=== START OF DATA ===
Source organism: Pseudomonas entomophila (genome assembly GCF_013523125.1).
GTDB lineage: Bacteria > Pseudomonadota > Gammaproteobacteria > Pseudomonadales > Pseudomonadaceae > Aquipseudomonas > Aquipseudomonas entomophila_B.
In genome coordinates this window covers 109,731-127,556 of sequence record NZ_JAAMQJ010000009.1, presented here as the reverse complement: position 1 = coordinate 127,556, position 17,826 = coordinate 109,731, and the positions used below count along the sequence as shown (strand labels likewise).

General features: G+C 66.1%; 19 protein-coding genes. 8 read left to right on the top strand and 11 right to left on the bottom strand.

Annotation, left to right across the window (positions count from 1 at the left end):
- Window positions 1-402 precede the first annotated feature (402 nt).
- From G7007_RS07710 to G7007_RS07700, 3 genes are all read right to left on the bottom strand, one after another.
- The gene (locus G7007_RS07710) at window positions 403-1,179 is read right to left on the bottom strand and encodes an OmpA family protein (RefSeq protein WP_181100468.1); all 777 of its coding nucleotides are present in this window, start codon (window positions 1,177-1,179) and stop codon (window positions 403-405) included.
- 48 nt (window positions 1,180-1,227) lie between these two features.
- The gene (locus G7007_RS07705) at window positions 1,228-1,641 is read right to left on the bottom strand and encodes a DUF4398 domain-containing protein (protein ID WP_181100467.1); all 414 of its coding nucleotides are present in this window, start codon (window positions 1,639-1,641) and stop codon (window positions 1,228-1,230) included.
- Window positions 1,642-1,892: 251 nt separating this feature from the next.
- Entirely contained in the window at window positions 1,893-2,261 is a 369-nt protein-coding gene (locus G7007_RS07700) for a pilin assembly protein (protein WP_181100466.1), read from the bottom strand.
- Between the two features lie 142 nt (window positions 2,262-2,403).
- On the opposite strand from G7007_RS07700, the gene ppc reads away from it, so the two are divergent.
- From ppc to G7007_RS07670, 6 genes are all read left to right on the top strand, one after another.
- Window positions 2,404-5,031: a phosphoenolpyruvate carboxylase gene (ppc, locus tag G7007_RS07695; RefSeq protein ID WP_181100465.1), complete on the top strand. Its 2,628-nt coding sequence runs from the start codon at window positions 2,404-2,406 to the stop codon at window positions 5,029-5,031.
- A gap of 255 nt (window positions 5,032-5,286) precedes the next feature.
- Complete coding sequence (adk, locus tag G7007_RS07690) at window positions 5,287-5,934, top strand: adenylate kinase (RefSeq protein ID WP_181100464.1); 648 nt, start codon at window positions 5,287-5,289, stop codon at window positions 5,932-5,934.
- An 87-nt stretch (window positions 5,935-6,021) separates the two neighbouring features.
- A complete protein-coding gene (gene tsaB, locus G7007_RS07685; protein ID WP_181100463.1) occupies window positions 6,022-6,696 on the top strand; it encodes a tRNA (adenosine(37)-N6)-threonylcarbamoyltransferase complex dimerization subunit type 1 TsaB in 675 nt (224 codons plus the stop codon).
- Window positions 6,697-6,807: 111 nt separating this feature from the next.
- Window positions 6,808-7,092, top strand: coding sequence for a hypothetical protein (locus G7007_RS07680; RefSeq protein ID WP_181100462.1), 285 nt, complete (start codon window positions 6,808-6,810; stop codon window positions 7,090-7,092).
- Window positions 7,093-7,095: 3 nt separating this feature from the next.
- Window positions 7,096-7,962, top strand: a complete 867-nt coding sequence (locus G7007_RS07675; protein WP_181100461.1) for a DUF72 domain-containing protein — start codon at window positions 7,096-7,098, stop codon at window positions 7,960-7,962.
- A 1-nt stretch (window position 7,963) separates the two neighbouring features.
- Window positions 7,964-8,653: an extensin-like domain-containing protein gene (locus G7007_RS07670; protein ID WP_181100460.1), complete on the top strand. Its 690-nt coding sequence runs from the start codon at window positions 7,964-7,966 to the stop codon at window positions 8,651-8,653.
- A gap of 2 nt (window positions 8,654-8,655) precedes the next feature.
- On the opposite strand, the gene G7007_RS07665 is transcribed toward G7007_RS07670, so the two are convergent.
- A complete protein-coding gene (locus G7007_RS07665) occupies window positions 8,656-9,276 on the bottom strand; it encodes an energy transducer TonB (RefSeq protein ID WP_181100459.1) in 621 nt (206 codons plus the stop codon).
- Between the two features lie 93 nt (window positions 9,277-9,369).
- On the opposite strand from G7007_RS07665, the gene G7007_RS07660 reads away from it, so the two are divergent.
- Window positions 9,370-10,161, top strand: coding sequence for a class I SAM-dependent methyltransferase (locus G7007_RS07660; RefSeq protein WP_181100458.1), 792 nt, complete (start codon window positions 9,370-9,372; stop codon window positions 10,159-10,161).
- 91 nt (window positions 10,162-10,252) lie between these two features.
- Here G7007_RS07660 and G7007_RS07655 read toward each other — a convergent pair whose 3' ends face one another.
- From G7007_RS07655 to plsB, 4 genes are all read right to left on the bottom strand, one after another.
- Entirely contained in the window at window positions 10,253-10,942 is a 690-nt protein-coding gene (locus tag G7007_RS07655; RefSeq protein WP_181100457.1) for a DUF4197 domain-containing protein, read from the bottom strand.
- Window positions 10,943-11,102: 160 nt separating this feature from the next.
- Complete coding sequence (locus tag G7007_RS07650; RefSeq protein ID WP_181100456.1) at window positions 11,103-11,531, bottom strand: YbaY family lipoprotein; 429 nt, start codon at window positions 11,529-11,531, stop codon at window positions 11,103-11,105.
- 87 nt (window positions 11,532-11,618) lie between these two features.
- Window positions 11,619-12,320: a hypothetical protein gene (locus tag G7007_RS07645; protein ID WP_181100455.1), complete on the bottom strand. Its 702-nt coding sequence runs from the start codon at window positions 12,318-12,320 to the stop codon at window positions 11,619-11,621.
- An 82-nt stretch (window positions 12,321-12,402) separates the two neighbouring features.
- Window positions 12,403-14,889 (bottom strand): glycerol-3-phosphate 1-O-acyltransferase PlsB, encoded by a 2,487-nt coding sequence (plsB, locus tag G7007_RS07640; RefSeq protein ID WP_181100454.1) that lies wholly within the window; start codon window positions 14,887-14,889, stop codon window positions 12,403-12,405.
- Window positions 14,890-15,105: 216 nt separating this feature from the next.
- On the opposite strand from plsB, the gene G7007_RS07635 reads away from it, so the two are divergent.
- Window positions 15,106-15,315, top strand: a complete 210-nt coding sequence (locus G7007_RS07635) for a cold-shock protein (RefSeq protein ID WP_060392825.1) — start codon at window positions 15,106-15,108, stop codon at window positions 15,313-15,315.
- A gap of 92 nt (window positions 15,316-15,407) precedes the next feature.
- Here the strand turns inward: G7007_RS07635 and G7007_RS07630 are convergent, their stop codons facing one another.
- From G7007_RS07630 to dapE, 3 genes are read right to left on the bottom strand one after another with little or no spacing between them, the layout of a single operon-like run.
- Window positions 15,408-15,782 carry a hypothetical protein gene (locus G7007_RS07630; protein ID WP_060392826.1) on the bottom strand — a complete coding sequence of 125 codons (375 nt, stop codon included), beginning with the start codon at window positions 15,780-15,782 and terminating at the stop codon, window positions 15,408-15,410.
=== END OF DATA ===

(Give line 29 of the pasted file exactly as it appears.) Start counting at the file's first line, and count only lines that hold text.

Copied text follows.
- A complete protein-coding gene (locus G7007_RS07665) occupies window positions 8,656-9,276 on the bottom strand; it encodes an energy transducer TonB (RefSeq protein ID WP_181100459.1) in 621 nt (206 codons plus the stop codon).